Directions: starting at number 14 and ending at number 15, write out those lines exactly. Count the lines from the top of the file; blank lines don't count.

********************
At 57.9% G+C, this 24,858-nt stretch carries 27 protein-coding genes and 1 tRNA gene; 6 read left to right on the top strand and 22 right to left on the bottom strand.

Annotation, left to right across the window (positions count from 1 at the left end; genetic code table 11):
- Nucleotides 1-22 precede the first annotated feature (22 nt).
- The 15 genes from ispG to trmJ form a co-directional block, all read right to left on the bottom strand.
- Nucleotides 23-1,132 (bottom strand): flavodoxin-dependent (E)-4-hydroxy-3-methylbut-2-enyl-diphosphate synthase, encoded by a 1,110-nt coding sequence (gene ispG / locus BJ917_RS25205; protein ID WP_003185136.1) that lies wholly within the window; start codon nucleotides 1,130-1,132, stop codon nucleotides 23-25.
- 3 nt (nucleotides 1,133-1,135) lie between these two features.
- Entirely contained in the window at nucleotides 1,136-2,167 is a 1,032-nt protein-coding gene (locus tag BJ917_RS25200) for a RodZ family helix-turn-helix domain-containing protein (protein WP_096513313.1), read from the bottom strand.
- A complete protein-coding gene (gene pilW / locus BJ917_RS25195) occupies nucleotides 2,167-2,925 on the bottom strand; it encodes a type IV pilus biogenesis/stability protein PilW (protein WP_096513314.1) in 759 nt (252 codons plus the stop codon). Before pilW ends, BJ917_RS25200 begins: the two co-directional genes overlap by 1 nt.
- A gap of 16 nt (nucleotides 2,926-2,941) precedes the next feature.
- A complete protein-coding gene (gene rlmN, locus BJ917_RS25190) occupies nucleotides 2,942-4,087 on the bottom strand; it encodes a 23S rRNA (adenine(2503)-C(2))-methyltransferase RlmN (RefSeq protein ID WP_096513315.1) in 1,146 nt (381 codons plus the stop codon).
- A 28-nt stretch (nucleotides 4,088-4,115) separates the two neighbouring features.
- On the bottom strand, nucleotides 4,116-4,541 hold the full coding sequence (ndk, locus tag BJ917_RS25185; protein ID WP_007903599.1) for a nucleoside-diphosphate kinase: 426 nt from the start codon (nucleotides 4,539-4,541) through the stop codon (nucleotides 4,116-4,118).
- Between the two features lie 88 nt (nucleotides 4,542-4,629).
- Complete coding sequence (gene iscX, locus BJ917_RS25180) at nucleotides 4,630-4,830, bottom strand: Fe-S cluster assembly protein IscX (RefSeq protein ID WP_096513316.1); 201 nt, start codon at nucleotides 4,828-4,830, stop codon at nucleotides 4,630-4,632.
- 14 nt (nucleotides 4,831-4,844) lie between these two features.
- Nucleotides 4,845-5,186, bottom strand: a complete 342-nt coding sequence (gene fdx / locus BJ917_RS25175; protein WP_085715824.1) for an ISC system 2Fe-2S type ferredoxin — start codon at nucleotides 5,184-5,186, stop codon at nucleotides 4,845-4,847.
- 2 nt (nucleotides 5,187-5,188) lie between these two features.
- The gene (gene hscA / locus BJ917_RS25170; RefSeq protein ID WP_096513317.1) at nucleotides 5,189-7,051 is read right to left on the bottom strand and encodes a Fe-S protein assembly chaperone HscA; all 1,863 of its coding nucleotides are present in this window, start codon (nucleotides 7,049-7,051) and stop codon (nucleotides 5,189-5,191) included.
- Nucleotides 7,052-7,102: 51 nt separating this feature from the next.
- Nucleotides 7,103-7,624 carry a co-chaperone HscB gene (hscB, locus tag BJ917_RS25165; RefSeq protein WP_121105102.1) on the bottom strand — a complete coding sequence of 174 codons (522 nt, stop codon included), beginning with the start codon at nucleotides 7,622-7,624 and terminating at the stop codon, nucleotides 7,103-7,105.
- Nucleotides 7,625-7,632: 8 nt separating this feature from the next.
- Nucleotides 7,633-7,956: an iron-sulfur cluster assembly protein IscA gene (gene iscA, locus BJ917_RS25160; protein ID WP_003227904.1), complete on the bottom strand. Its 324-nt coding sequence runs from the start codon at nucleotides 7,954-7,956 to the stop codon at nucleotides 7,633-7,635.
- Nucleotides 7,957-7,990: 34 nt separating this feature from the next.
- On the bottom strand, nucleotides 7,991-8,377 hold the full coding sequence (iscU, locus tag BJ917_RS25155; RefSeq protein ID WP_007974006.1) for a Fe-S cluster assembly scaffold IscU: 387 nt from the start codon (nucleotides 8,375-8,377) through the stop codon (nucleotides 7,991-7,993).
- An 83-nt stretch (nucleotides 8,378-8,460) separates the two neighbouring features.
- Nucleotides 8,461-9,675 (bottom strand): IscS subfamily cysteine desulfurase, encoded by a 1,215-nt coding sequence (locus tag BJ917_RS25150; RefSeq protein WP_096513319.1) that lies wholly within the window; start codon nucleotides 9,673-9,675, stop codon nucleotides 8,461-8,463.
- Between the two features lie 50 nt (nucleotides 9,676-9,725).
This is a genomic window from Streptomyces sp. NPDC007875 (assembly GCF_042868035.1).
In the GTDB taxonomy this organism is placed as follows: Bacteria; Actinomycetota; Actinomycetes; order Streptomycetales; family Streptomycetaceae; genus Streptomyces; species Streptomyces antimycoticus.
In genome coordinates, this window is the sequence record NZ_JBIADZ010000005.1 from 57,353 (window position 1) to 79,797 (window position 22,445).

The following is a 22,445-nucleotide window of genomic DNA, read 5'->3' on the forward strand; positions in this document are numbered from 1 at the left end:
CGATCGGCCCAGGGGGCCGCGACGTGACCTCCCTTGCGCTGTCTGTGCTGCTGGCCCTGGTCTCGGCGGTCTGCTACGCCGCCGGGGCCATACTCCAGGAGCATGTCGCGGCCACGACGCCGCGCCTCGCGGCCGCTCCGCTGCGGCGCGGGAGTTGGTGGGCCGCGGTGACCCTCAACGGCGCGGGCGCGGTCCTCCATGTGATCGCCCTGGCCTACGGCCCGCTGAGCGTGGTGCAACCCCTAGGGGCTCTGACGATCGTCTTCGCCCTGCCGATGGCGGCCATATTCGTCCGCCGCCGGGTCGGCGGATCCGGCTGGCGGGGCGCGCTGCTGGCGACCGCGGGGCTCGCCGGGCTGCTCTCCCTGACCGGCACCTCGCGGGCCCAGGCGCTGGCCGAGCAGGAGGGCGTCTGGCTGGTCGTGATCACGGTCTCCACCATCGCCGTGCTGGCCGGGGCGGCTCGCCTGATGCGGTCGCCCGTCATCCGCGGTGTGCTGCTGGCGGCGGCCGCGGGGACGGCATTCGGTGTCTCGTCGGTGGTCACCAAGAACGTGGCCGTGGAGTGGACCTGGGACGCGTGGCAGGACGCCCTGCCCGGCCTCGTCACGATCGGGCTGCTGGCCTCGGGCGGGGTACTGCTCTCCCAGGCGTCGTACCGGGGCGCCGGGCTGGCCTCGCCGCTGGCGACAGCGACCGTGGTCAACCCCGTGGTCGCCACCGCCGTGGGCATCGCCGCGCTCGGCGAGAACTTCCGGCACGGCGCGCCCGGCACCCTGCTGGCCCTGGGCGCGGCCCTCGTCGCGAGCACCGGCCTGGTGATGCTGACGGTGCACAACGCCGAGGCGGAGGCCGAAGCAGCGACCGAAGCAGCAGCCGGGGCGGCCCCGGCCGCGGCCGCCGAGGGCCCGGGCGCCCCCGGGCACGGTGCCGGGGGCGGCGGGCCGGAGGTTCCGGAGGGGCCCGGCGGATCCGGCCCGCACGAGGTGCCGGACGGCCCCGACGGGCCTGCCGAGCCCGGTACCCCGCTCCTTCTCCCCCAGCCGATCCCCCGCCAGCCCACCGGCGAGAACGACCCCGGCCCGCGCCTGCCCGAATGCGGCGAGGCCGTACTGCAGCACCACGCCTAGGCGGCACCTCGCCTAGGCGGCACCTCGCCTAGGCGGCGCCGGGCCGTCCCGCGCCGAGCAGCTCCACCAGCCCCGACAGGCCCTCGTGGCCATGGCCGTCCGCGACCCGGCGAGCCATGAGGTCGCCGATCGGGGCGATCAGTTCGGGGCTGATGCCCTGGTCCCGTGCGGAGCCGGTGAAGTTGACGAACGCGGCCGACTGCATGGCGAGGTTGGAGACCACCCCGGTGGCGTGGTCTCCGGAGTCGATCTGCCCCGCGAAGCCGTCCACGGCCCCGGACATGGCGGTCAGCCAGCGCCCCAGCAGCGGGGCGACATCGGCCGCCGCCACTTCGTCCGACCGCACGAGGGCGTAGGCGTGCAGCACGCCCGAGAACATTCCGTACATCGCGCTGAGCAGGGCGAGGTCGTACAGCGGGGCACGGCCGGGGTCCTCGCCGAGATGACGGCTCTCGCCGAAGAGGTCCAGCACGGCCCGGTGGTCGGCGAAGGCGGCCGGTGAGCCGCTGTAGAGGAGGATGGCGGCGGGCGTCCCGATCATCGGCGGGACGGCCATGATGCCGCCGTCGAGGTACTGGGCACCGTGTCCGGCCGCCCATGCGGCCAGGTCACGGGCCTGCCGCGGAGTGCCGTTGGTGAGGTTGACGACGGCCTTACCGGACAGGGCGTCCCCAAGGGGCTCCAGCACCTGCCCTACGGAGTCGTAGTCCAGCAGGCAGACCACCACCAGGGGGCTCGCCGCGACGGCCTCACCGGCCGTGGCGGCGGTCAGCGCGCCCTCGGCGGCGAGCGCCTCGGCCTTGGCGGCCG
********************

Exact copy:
- Complete coding sequence (gene iscX, locus BJ917_RS25180) at nucleotides 4,630-4,830, bottom strand: Fe-S cluster assembly protein IscX (RefSeq protein ID WP_096513316.1); 201 nt, start codon at nucleotides 4,828-4,830, stop codon at nucleotides 4,630-4,632.
- 14 nt (nucleotides 4,831-4,844) lie between these two features.